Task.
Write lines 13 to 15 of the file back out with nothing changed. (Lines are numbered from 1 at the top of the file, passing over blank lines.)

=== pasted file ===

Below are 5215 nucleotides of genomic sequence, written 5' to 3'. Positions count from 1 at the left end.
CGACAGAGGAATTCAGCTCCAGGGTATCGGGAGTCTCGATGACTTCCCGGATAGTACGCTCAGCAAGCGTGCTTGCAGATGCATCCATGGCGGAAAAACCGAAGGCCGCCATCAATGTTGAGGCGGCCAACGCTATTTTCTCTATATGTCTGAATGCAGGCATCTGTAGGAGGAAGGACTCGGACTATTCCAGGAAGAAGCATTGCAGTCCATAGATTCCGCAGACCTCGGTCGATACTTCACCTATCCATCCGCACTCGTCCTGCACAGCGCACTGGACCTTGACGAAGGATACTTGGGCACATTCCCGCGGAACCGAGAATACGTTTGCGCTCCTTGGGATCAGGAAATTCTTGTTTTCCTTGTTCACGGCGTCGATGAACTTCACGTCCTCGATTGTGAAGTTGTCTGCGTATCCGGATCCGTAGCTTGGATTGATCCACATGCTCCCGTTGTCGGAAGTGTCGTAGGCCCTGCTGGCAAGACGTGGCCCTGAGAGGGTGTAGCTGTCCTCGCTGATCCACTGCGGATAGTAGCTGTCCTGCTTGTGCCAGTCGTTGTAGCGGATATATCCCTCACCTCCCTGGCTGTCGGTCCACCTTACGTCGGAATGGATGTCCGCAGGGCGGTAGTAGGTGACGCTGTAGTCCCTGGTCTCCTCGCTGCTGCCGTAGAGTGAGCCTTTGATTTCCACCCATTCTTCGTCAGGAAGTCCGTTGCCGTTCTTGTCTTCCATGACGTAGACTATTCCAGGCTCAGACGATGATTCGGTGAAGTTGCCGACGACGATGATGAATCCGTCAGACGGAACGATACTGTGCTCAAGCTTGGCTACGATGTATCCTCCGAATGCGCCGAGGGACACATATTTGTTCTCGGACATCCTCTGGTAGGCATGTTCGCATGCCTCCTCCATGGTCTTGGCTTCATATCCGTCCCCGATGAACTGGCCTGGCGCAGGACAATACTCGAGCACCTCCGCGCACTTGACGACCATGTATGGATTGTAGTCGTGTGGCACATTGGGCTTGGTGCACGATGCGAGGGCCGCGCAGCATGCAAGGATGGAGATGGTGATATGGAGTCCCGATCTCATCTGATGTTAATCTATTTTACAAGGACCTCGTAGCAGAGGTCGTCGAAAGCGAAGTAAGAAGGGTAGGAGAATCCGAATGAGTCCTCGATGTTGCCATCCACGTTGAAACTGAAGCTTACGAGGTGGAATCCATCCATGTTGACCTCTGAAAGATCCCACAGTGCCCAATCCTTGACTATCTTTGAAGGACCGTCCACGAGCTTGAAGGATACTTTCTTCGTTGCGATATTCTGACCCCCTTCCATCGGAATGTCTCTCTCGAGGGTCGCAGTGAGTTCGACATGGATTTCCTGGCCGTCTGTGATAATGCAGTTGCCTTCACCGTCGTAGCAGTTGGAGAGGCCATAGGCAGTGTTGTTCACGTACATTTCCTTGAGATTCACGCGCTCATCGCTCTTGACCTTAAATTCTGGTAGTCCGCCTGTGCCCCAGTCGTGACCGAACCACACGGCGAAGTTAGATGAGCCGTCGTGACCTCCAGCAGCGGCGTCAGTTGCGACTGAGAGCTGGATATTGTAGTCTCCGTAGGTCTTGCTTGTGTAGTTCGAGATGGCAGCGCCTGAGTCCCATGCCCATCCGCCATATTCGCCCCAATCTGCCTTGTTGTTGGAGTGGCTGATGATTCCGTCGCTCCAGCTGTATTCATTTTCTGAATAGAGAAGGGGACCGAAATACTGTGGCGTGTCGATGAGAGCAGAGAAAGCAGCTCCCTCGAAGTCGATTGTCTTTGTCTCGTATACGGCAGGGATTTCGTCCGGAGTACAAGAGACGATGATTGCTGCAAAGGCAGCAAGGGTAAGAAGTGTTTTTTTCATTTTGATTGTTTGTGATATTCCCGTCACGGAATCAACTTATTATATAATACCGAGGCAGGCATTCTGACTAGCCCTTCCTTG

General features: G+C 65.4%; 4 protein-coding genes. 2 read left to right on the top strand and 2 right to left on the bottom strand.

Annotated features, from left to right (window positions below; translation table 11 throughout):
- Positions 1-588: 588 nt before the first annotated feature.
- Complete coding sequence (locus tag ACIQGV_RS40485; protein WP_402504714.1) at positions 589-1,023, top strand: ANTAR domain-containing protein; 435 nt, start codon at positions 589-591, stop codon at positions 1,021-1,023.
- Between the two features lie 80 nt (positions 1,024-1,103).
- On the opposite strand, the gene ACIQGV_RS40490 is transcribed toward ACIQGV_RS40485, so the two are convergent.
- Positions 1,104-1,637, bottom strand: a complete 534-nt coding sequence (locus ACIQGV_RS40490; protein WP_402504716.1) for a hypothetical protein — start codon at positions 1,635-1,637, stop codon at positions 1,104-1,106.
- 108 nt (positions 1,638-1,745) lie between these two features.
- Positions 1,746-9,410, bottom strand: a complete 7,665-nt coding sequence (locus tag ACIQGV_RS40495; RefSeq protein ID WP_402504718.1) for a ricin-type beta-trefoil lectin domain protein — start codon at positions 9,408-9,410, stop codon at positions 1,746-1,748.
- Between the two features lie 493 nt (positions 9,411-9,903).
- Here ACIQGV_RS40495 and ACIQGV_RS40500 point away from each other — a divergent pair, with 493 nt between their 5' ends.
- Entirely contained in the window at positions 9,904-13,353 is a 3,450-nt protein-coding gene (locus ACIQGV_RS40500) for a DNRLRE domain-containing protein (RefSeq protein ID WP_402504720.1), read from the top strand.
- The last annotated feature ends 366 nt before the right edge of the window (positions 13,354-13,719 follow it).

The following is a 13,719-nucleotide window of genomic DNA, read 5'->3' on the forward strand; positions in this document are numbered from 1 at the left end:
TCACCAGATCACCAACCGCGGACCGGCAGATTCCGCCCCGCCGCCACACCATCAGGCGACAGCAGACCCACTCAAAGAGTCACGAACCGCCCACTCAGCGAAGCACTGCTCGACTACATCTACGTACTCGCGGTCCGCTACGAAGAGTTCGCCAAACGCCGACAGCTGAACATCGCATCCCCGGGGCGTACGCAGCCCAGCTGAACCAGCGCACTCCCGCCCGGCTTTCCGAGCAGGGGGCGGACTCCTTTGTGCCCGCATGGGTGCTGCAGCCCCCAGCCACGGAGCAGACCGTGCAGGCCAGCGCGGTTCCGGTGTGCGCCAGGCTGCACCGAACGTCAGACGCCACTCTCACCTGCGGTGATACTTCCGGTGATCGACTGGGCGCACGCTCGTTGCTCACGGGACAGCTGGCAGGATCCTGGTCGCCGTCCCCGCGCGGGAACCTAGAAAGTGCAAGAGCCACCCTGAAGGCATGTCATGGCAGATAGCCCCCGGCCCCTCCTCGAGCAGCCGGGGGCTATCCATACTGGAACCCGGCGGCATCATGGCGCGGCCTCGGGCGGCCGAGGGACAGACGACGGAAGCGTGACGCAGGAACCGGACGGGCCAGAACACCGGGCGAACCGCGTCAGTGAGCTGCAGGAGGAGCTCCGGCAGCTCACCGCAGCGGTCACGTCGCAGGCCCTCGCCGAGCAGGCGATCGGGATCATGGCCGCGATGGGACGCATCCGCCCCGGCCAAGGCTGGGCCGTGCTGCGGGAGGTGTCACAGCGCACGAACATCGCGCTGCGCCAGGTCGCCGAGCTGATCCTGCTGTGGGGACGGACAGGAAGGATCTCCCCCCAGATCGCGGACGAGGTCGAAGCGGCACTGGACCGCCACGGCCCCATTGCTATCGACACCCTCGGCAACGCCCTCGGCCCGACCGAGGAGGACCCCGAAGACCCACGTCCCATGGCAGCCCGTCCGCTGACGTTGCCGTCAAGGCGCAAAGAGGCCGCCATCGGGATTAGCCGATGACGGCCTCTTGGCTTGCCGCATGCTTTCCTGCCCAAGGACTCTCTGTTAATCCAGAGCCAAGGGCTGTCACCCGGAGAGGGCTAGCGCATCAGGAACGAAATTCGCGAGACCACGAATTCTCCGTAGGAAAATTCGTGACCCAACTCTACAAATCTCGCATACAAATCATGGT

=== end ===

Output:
- Here ACIQGV_RS40495 and ACIQGV_RS40500 point away from each other — a divergent pair, with 493 nt between their 5' ends.
- Entirely contained in the window at positions 9,904-13,353 is a 3,450-nt protein-coding gene (locus ACIQGV_RS40500) for a DNRLRE domain-containing protein (RefSeq protein ID WP_402504720.1), read from the top strand.
- The last annotated feature ends 366 nt before the right edge of the window (positions 13,354-13,719 follow it).